A diabolical herd of pigs stole all of the front-end architecture from an innocent flock of birds and now they want it back!
Check out the series introduction post for a list of all the birds and their attack powers.
Black Bird Attacks
In this post we will take a look at the Black Bird who will use the organized approach of the Backbone.js bomb to fight these porkers. Slowly, one by one, the birds will take back what it theirs to keep!
What Was Stolen by the Pigs?
The birds used to write their jQuery code like it was a tangled smorgasbord of worms. They would mix up their views, models, and presenter logic all together in a big interconnected pile of grubs. After a while one of their ancestors, a Black Bird, introduced the Backbone.js library and showed them a different way to think about developing front-end web applications. However, during a recent invasion the pigs stole Backbone.js from the birds and carried it back to their filthy sty.
One of the black birds has been tasked to reclaim what has been stolen. He will use his explosive power of organization to help destroy the pigs in order to take back what is theirs.
Tangled Smorgasbord of Worms
Let’s take a look again at the following application that the Blue Bird dealt with in a previous attack. Instead of adding messages to untangle the mess we are going to introduce how using Backbone.js can help us out. Here is the running application below…
It appears Plunker is not embedding correctly at the moment. The application is a simple Netflix search interface that will show the results from Netflix. If Plunker doesn't start working soon I will move the demo somewhere else. Sorry for the inconvenience.
And to refresh your memory, here is the supporting code used for the above web application. You should notice that a lot of concerns are all being mixed together (DOM events, Modifying the View, AJAX Communication, etc…)
Do you see the problem? It is so tempting to write code like the above, but I hope you see that it can be a bear to work with and maintain. Don’t worry, we have all written code just like the above. The good news is that we don’t have to continue to write it that way. Let’s take a look at what Backbone.js is and how it can help us out in this situation.
There are many other MV* front-end frameworks (Knockout, or AngularJS, EmberJS, & others) that could also bring structure to the above code. I would encourage you to pick a tool that you can be productive with and get comfortable with it.
Backbone.js has several pieces that can all work together to make a web application. You don’t have to use all of these components, but they are available if you choose to use them.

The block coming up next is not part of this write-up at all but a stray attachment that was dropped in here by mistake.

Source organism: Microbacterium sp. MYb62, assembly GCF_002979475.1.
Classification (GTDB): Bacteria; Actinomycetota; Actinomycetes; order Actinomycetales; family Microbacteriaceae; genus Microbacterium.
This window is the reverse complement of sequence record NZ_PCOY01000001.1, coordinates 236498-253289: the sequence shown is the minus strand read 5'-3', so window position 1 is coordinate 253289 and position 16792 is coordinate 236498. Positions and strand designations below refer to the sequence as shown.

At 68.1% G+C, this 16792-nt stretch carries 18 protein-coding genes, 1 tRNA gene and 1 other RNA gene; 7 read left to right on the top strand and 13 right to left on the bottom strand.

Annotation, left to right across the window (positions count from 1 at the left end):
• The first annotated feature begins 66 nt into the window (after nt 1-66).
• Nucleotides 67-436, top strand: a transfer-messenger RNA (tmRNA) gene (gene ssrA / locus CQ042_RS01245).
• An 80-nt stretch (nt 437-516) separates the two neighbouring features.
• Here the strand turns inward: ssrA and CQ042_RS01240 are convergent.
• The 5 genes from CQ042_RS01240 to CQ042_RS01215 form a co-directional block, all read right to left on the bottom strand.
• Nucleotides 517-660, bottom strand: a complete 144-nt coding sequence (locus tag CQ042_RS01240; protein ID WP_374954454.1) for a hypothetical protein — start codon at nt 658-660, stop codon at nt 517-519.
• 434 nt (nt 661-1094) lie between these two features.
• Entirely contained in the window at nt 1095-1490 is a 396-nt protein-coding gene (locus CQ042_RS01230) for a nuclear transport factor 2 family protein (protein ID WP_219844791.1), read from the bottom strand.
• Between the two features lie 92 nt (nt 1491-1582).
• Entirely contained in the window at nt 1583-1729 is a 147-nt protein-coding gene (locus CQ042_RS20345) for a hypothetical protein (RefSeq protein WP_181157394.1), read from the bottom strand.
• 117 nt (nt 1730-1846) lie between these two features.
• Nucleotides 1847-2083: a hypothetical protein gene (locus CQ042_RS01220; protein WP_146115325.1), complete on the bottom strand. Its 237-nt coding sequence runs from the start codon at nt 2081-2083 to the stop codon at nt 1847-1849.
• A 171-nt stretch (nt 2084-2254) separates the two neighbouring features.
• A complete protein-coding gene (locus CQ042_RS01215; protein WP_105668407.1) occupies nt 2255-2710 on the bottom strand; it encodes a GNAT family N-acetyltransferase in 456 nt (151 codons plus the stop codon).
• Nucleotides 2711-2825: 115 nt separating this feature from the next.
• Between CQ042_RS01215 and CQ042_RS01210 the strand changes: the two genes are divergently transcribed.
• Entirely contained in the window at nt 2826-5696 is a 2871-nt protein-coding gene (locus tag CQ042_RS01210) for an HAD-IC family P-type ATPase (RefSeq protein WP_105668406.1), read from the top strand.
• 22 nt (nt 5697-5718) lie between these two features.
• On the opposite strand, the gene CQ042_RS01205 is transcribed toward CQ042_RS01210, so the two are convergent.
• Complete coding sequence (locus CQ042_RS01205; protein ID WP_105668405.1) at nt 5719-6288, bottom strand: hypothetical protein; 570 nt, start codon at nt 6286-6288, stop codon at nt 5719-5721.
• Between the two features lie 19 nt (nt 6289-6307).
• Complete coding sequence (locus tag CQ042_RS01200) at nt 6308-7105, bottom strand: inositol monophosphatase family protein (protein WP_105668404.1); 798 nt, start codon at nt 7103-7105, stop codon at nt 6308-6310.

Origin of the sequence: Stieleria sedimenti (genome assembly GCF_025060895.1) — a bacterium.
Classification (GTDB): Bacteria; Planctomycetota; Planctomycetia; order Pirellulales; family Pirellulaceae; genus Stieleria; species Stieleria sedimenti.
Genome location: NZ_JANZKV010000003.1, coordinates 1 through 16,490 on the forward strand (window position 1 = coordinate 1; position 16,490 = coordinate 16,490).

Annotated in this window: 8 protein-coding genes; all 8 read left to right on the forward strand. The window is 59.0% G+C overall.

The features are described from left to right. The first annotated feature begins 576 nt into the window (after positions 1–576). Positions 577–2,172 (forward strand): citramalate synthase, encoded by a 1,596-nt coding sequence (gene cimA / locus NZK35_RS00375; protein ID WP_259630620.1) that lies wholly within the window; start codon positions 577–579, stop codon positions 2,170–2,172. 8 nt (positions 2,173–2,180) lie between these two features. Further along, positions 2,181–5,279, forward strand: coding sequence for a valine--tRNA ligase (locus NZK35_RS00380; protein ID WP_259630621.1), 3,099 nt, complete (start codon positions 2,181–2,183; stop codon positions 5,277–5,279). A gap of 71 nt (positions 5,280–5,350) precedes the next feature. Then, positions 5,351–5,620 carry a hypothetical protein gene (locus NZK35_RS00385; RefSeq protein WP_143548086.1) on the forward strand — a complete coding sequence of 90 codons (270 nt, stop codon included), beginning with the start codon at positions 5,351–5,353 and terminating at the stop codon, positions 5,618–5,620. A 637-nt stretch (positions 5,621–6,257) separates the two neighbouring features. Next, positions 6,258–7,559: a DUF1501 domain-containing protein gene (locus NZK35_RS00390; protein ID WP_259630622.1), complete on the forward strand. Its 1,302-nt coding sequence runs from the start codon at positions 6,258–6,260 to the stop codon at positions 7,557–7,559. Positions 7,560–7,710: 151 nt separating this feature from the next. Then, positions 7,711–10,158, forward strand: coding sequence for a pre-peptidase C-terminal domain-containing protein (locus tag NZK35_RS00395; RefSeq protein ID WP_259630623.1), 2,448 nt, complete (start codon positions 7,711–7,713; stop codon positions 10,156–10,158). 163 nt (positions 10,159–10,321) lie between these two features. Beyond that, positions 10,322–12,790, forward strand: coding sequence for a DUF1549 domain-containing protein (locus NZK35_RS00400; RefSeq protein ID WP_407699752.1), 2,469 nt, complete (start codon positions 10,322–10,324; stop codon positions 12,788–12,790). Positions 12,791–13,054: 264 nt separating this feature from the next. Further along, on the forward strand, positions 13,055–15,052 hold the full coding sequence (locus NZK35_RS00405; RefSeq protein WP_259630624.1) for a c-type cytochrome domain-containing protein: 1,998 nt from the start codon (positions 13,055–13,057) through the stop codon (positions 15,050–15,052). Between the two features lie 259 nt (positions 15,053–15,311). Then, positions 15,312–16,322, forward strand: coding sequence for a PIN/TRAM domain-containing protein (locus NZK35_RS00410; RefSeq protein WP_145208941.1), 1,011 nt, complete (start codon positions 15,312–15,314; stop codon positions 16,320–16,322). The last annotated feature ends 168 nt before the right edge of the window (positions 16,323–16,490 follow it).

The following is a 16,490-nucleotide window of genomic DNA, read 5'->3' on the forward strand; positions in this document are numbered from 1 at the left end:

- Model - Represents data and logic surrounding it
- Collection - Ordered sets of Models
- View - A module backed by a Model with a render method
- Router - Mechanism to provide linkable, sharable URLs
- Event - Observer Eventing module
- History - Provides the ability to maintain history (back button support)
- Sync - Extendable component providing RESTful communication to the server
Refactoring the Tightly Coupled Code
Let’s take a stab at refactoring the above jQuery mess and use Backbone.js to split out some of the various concerns.
I’m not going to dive into all of the above pieces in this post, but will focus on 3 of the main pieces (Models, Collections, and Views). I’ll touch on some of the Sync concerns, but as part of the other topics. I’ll have resources listed at the end if you want to dig deeper into any of these topics.
Before we get into the Models, Collections, and Views I want to show you how we took out all the scripts from the index.html page and used RequireJS to help us out.
If you've never seen RequireJS before then you might want to check out the previous Yellow Angry Bird Post about RequireJS.
The above code is defining the paths for jQuery, Underscore, Backbone, Postal, and Bootstrap. We needed to shim Underscore, Backbone, and Bootstrap since they are not defined as AMD modules.
require function is called to request a set of dependencies before the callback is invoked. At that point, jQuery and all the other views and models will be ready for usage!
We are going to make 2 models (Search and Movie) to represent the above application.
The following Search Model is really simple and its main job is to respond when the